Baseball's future is in good hands. And good arms. A year after Mike Trout, Bryce Harper, Yu Darvish and Yoenis Cespedes burst on to the major league scene, 2013 gave us Jose Fernandez and Yasiel Puig, two players who have the ability to win even bigger awards than rookie of the year in the future.
Fernandez outpointed Puig for National Rookie of the Year in one of the more interesting rookie votes in recent seasons: Pitcher versus hitter, both explosive talents with unrivaled raw talent. Maybe the most surprising part of the seasons these two put together is that back in March neither was supposed to be here, let alone be this good.
Fernandez had spent 2012 in Class A ball. Considering he wouldn't turn 21 until July, he was expected to begin the year in Double-A, maybe Triple-A. The Marlins were heavily criticized when he opened the season in the rotation, with analysts wondering why the team would rush him to the bigs and start his arbitration and free-agent clocks so quickly. As Fernandez showed, however, the Marlins couldn't keep him down -- he was too good.
Puig is a couple years older than Fernandez, but after signing with the Dodgers last summer he played just 23 games in the minors, none above Class A. After a torrid spring training, he began the year at Double-A Chattanooga. With the Dodgers struggling in early June and facing injuries in the outfield, Puig got the call after just 40 games in Double-A. Like Fernandez, he was ready.
I think the voters made the right selection in both cases. Fernandez, also one of the three finalists for the NL Cy Young Award, went 12-6 with a 2.19 ERA in 28 starts, striking out 187 in 172 2/3 innings. Baseball Reference estimated his value at 6.3 WAR, third among NL pitchers. Puig, in 104 games, hit .319/.391/.534, with 19 home runs, 42 RBIs and 66 runs. Baseball Reference estimates his value at 5.0 WAR.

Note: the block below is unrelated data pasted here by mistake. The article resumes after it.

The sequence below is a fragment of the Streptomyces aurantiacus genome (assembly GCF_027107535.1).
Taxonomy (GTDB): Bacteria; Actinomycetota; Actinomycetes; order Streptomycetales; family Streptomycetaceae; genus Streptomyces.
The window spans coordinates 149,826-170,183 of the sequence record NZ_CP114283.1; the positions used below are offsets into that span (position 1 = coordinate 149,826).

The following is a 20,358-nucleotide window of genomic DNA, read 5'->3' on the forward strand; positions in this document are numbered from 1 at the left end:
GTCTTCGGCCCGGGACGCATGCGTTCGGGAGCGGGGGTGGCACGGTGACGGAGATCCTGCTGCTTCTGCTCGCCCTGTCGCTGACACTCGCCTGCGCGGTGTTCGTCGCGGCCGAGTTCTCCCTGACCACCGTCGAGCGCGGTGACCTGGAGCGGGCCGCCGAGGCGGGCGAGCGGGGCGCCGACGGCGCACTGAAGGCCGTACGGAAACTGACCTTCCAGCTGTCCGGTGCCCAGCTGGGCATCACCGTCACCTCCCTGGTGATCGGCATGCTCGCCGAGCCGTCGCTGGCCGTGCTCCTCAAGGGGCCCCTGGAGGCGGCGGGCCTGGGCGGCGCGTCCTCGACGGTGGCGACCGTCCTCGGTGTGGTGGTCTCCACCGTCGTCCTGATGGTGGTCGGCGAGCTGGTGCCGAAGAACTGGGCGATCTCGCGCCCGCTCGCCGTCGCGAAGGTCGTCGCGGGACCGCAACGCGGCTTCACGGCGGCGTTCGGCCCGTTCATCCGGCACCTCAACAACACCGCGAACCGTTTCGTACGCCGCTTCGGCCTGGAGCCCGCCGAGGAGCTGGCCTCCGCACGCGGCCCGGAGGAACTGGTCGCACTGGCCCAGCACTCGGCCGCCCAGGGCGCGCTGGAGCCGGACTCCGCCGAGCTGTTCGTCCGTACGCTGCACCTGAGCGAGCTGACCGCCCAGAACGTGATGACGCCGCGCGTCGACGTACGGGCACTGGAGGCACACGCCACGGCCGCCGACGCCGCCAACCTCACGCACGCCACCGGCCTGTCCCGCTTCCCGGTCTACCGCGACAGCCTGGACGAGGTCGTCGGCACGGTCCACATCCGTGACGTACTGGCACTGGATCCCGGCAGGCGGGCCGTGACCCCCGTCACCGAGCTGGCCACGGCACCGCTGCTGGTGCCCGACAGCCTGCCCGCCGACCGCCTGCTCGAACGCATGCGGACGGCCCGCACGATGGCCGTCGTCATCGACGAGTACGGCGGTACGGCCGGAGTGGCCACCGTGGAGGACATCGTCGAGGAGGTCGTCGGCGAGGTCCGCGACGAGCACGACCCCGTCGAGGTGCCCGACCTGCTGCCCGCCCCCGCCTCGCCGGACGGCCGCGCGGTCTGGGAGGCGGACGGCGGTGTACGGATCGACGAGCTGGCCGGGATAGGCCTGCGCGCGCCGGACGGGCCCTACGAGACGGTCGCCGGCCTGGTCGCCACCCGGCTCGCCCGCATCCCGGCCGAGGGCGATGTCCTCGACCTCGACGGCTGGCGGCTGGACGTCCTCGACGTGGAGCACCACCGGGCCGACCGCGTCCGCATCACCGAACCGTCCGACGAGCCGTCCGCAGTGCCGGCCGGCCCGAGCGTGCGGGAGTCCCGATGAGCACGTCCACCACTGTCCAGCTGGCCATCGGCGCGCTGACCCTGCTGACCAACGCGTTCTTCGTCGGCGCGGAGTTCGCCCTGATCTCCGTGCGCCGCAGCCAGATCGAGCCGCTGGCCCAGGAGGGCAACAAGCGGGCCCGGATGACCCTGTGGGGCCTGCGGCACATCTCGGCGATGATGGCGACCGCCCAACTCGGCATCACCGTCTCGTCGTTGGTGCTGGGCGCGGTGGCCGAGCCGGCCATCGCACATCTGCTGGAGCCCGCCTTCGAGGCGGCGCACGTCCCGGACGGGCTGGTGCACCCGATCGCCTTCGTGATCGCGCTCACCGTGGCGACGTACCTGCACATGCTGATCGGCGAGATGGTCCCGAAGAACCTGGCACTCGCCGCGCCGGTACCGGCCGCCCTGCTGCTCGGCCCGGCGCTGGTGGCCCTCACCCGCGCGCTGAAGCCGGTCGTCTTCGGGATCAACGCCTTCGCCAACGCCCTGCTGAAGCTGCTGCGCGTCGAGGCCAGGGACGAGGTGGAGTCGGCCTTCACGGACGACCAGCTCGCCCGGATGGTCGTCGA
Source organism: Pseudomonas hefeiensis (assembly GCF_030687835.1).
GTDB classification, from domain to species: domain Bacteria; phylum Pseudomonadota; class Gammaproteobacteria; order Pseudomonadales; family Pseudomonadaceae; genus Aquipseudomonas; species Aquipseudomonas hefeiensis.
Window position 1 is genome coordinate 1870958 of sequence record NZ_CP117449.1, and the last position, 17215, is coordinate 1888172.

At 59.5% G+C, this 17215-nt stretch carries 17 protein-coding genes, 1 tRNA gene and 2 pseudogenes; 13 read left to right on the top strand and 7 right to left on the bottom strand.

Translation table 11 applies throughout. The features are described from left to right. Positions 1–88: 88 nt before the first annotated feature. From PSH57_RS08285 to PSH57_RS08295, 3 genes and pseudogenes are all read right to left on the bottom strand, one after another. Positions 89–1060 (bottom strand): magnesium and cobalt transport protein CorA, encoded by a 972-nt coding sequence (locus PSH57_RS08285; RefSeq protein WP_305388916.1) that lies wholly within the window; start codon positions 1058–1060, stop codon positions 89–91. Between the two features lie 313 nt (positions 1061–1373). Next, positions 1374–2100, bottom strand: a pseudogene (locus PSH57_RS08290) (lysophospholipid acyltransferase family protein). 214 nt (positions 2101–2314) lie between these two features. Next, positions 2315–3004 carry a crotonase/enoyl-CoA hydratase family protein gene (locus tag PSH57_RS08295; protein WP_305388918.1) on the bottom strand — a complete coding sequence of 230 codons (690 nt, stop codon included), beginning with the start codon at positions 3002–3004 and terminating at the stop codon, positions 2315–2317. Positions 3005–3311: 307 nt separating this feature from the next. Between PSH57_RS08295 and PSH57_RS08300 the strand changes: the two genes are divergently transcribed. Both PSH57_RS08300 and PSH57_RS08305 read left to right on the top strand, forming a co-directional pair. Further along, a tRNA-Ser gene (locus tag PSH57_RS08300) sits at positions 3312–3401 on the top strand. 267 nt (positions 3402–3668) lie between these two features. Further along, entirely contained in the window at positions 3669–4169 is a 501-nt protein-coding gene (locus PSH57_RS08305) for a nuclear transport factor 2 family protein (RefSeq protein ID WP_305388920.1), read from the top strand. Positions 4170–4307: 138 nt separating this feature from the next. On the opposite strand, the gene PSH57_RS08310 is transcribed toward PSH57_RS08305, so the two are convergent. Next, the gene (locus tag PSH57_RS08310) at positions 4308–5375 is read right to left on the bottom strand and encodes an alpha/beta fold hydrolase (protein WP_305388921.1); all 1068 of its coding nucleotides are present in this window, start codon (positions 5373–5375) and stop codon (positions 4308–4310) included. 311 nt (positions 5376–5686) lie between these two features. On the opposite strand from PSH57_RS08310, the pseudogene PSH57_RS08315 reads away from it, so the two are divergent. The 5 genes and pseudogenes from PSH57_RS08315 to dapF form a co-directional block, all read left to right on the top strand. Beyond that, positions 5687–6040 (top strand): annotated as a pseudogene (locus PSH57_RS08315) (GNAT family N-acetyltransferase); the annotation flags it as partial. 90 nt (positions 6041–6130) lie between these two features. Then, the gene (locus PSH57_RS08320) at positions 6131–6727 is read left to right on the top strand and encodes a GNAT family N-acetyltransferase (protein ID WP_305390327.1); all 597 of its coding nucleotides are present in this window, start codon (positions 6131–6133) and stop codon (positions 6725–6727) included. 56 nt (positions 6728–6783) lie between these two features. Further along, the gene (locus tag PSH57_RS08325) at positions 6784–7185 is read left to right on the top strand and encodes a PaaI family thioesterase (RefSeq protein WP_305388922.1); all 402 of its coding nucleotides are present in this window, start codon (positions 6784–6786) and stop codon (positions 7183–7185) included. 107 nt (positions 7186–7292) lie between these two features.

How good was Fernandez? Over his final 18 starts he allowed more than two runs just twice -- and both of those times he allowed just three. His ERA over that span was 1.50 and opponents hit just .161 against him. For the season, opponents hit .182/.257/.265. Basically, he turned the entire National League into Mario Mendoza.
If there's an argument for Puig, it was that he played a major role in helping the Dodgers reach the playoffs while the Marlins lost 100 games. The Dodgers were scuffling in June when Puig was recalled (and Hanley Ramirez returned from the disabled list); they took off soon thereafter with that historic 50-game run. In games Puig appeared in, the Dodgers went 66-38.
But the award isn't the most valuable rookie, so while MVP Award voters consider things such as quality of teammates (sorry Mike Trout), the rookie of the year voters focus on the individual contribution and ignores a team's place in the standings.
So Fernandez it is. A historical rookie season and now a shiny trophy for his fireplace mantel.
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The American League crop was pretty uninspiring, with all three of the top candidates being partial-season players. Wil Myers became the first AL Rookie of the Year position player who played fewer than 100 games (he played 88 for the Rays) but still won the vote easily, collecting 23 of the 30 first-place votes.
I do think the voters got this one correct as well. In fact, look back to that Coghlan vote in the NL in 2009. Andrew McCutchen finished fourth that year with similar numbers to Coghlan (and much better defense). It was pretty obvious, however, which player was the better bet for the future and McCutchen would have been a more astute choice.
Should rookie of the year voters factor that in? Certainly, between Myers and Iglesias, Myers is the guy everyone would bet on to make the bigger impact over the next decade. I would argue that if you have two rookies who had similar value, go with the guy with more upside. NL voters did this a year ago in choosing Bryce Harper over Wade Miley and AL voters did it in choosing Myers over Iglesias.